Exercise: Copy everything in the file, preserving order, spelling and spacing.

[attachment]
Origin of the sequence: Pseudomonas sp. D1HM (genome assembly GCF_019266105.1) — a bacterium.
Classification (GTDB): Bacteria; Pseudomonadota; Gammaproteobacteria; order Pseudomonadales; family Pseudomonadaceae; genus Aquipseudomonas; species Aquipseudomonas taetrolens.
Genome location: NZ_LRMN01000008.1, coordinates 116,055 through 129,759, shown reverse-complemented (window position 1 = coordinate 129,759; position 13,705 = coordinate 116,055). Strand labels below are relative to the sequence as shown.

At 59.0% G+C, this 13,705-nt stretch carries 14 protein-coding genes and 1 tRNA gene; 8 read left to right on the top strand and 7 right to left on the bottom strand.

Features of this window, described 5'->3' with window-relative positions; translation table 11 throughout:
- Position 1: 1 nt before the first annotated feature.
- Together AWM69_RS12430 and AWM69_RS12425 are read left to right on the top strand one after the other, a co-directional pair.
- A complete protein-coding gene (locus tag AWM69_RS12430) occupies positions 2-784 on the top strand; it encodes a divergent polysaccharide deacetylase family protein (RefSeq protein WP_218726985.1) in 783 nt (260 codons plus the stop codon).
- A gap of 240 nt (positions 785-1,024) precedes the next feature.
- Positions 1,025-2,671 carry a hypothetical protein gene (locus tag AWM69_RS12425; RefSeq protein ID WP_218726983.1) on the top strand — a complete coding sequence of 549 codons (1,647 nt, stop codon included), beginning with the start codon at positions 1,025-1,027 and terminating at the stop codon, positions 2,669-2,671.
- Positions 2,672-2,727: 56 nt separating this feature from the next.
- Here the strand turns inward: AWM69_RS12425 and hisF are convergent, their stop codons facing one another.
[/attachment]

Origin of the sequence: Pseudomonas sp. D1HM (genome assembly GCF_019266105.1) — a bacterium.
Classification (GTDB): Bacteria; Pseudomonadota; Gammaproteobacteria; order Pseudomonadales; family Pseudomonadaceae; genus Aquipseudomonas; species Aquipseudomonas taetrolens.
Genome location: NZ_LRMN01000008.1, coordinates 116,055 through 129,759, shown reverse-complemented (window position 1 = coordinate 129,759; position 13,705 = coordinate 116,055). Strand labels below are relative to the sequence as shown.

At 59.0% G+C, this 13,705-nt stretch carries 14 protein-coding genes and 1 tRNA gene; 8 read left to right on the top strand and 7 right to left on the bottom strand.

Features of this window, described 5'->3' with window-relative positions; translation table 11 throughout:
- Position 1: 1 nt before the first annotated feature.
- Together AWM69_RS12430 and AWM69_RS12425 are read left to right on the top strand one after the other, a co-directional pair.
- A complete protein-coding gene (locus tag AWM69_RS12430) occupies positions 2-784 on the top strand; it encodes a divergent polysaccharide deacetylase family protein (RefSeq protein WP_218726985.1) in 783 nt (260 codons plus the stop codon).
- A gap of 240 nt (positions 785-1,024) precedes the next feature.
- Positions 1,025-2,671 carry a hypothetical protein gene (locus tag AWM69_RS12425; RefSeq protein ID WP_218726983.1) on the top strand — a complete coding sequence of 549 codons (1,647 nt, stop codon included), beginning with the start codon at positions 1,025-1,027 and terminating at the stop codon, positions 2,669-2,671.
- Positions 2,672-2,727: 56 nt separating this feature from the next.
- Here the strand turns inward: AWM69_RS12425 and hisF are convergent, their stop codons facing one another.